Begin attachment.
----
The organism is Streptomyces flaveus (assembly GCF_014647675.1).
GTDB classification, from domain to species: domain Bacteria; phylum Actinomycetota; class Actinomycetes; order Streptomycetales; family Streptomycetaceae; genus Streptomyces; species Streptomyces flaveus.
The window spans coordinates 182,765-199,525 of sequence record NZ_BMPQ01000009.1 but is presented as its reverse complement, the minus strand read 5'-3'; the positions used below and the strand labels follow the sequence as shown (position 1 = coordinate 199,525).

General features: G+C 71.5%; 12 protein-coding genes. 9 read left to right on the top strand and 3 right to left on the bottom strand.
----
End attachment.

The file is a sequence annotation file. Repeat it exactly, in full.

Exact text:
The organism is Streptomyces flaveus (assembly GCF_014647675.1).
GTDB classification, from domain to species: domain Bacteria; phylum Actinomycetota; class Actinomycetes; order Streptomycetales; family Streptomycetaceae; genus Streptomyces; species Streptomyces flaveus.
The window spans coordinates 182,765-199,525 of sequence record NZ_BMPQ01000009.1 but is presented as its reverse complement, the minus strand read 5'-3'; the positions used below and the strand labels follow the sequence as shown (position 1 = coordinate 199,525).

General features: G+C 71.5%; 12 protein-coding genes. 9 read left to right on the top strand and 3 right to left on the bottom strand.